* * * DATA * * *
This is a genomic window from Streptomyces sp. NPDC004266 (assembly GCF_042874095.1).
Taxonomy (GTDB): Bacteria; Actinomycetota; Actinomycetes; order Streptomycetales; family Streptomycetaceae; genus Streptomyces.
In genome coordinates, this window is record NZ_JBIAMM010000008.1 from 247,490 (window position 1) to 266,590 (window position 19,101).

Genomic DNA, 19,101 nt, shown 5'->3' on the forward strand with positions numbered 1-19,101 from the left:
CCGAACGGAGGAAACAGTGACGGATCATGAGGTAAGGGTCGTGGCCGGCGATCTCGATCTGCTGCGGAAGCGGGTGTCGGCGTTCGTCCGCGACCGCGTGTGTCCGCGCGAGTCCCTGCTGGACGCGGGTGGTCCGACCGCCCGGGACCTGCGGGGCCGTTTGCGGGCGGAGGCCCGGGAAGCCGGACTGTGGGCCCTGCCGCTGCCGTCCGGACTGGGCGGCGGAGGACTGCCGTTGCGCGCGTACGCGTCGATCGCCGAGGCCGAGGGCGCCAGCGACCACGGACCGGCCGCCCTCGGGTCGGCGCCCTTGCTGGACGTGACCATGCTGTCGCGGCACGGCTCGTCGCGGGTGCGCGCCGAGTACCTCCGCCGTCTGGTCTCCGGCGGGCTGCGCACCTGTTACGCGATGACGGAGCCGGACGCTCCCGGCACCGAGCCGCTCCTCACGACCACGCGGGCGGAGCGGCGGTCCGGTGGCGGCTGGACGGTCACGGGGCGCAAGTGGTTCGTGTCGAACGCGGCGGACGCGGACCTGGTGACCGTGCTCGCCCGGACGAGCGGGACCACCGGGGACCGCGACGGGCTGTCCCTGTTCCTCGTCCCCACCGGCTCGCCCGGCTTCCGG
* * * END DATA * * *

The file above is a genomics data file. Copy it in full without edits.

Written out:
This is a genomic window from Streptomyces sp. NPDC004266 (assembly GCF_042874095.1).
Taxonomy (GTDB): Bacteria; Actinomycetota; Actinomycetes; order Streptomycetales; family Streptomycetaceae; genus Streptomyces.
In genome coordinates, this window is record NZ_JBIAMM010000008.1 from 247,490 (window position 1) to 266,590 (window position 19,101).

Genomic DNA, 19,101 nt, shown 5'->3' on the forward strand with positions numbered 1-19,101 from the left:
CCGAACGGAGGAAACAGTGACGGATCATGAGGTAAGGGTCGTGGCCGGCGATCTCGATCTGCTGCGGAAGCGGGTGTCGGCGTTCGTCCGCGACCGCGTGTGTCCGCGCGAGTCCCTGCTGGACGCGGGTGGTCCGACCGCCCGGGACCTGCGGGGCCGTTTGCGGGCGGAGGCCCGGGAAGCCGGACTGTGGGCCCTGCCGCTGCCGTCCGGACTGGGCGGCGGAGGACTGCCGTTGCGCGCGTACGCGTCGATCGCCGAGGCCGAGGGCGCCAGCGACCACGGACCGGCCGCCCTCGGGTCGGCGCCCTTGCTGGACGTGACCATGCTGTCGCGGCACGGCTCGTCGCGGGTGCGCGCCGAGTACCTCCGCCGTCTGGTCTCCGGCGGGCTGCGCACCTGTTACGCGATGACGGAGCCGGACGCTCCCGGCACCGAGCCGCTCCTCACGACCACGCGGGCGGAGCGGCGGTCCGGTGGCGGCTGGACGGTCACGGGGCGCAAGTGGTTCGTGTCGAACGCGGCGGACGCGGACCTGGTGACCGTGCTCGCCCGGACGAGCGGGACCACCGGGGACCGCGACGGGCTGTCCCTGTTCCTCGTCCCCACCGGCTCGCCCGGCTTCCGG